Here's hoping that some poly folks choose to follow that same course.
Most commenters on this issue fail to account for what I'll call the "boundlessness of human desire". Art and entertainment are goods with effectively endless demand, given enough resources. As long as humans prefer to deal with other humans in these areas, human production and consumption of those goods will surely increase as automation makes us richer.
The status-seeking component of employment must also be considered. As long as a culture values work, people will seek work beyond where they would otherwise be satiated.
A fuzzier factor, but perhaps the most impactful, is the notion of "self-actualization". We should expect sectors to expand that allow people to help other people. The limit on demand there is essentially as boundless as the human capacity for empathy .
All that being said, there are clear institutional and cultural problems in the US that make this (and any) transition painful. If you are culturally programmed to see yourself as doing exactly one job your entire life, and that job goes away, the transition will be difficult. If you've been utterly failed by a public education system, your options are poor. We should be worried about these.
There's also plenty of room for a discussion about the role of forced transfers in enforcing some level of equality of outcome. Few would argue that the current incarnations of Western welfare states are the best possible way of achieving that goal. Things like a negative income tax (or other form of guaranteed income) seem like good candidates to replace overlapping, administratively complex, and often counter-productive programs.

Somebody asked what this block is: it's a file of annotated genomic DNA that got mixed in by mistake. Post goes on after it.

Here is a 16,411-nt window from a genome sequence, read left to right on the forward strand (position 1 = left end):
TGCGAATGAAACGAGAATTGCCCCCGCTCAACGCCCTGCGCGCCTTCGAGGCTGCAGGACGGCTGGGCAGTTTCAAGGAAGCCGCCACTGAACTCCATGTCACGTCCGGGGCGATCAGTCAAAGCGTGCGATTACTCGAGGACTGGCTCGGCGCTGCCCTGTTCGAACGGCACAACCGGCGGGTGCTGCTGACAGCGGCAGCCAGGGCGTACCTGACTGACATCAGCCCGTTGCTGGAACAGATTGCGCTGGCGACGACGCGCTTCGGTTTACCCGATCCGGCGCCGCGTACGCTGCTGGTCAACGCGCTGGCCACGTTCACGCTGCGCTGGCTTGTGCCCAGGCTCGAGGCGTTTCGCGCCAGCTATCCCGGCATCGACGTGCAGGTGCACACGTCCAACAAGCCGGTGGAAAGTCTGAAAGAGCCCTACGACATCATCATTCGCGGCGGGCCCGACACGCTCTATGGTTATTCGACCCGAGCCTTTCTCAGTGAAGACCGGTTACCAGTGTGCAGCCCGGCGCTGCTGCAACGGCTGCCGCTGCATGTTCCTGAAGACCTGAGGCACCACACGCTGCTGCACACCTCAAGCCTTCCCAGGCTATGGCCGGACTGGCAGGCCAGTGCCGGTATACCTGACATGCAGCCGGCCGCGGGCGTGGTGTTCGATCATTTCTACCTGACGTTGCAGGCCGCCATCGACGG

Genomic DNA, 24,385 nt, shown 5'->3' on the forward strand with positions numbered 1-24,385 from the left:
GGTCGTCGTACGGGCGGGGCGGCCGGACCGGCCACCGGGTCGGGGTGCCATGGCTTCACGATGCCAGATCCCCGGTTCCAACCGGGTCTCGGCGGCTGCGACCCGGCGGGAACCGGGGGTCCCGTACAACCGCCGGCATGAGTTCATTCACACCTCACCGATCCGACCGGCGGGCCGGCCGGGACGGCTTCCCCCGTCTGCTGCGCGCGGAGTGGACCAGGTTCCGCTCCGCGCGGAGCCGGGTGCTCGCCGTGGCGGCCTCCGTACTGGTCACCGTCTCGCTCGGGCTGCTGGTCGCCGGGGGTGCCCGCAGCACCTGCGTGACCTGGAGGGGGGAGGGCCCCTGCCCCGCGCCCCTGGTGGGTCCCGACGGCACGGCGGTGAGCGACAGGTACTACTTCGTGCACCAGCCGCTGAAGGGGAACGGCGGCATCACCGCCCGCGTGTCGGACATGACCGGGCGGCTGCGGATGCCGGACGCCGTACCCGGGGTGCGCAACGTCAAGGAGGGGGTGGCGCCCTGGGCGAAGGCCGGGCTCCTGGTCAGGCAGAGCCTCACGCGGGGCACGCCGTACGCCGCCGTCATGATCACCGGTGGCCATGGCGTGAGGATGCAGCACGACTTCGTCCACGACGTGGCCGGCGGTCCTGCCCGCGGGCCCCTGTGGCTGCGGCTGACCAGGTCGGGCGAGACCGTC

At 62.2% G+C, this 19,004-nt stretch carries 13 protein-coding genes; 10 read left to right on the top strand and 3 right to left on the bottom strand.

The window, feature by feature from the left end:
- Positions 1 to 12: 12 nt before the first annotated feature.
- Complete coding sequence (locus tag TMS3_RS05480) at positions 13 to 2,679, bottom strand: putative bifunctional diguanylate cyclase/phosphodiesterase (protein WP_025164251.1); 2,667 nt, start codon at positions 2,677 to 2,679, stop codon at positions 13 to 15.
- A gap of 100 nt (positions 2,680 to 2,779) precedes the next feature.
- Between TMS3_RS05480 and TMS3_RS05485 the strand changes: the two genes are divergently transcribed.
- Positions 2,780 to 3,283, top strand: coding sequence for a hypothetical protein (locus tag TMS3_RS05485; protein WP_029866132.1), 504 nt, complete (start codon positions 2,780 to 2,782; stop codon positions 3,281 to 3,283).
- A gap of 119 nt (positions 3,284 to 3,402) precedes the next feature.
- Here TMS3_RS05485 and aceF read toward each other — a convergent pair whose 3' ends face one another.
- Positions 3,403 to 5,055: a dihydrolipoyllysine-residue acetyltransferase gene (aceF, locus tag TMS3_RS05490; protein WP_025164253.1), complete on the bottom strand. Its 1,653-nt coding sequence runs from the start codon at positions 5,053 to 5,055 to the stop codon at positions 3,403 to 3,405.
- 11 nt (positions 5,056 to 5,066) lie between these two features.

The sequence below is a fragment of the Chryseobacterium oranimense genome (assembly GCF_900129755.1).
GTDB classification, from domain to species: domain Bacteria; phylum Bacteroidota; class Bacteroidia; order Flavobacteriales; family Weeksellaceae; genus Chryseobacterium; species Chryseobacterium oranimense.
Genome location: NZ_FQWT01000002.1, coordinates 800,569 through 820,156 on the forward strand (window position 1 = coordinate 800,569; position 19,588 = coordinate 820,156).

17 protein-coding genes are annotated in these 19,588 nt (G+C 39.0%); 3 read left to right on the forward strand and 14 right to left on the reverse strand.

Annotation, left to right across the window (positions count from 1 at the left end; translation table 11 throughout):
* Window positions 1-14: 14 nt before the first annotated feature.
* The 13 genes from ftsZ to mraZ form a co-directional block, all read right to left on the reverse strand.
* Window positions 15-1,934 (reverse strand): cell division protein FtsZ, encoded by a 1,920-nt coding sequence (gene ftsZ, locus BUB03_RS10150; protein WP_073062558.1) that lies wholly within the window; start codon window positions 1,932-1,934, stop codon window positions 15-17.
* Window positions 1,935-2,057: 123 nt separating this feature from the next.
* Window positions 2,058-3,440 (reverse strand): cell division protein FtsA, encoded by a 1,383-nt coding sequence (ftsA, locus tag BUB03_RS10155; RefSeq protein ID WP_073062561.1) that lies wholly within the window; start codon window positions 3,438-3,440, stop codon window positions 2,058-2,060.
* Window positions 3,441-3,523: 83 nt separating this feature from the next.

: With the caveat that things get fuzzy once we have ubiquitous, cheap human-level AI.
"When we look at US population density and vaccination rates, both big risk factors in contagious disease, something scary pops out: Ohio."
"Ohio is tied for worst MMR (Measles, Mumps, and Rubella) vaccination rate with a dismal 86% of Toddlers 19-35 months old based on 2013 data from the CDC National Immunization Survey. If Disneyland was in Ohio, we might be looking at a much larger problem. Of course, there are many factors not considered here, but the quick take is disturbing."
- PolicyStatVP of Product, presentI'm responsible for ensuring that we're building awesome things for our customers, that we're building them for the right customers, that we're awesome at building those things, that our time spent building those things is fulfilling and that we're continuously increasing our average level of awesome.
- Rose-Hulman Institute of TechnologySoftware Engineering
HTML5 UP! Responsive HTML5 and CSS3 Site Templates
Responsive HTML5 and CSS3 site templates designed by @n33co.
Conservative White America, you need a new Grand Strategy
Time for a (mostly) non-economics post/rant. Warning: Contains oversimplified history, sketchy data, and sweeping generalizations. In 1396,
Responses to objections on cash transfers | The GiveWell Blog
The GiveWell Blog - Exploring how to get real change for your dollar.
John Wall’s Contract and the Risks of Running an NBA Team
The risks that entrepreneurs take, I think, are social risks [...] The risks they take are not material risks, they're very often using othe
The highest ROI way to increase signups: Make a minimal homepage (Guest ...
Mattan Griffel has written some great essays on user growth over at Growhack, and you can follow him on Twitter at @mattangriffel. In partic
Greg Mankiw's Blog: Observations on the Great Gatsby Curve
In recent years, some economists have drawn attention to a correlation that has been dubbed the Great Gatsby Curve. In particular, countries
Somerville, MA rebels against minimum parking requirements
In a city where people can spend hours searching for parking, Boston officials are pursuing a strategy that seems as galling as it is counte
on conference calls with the client - thisadvertisinglife
on conference calls with the client - Thanks for the gif, Molson.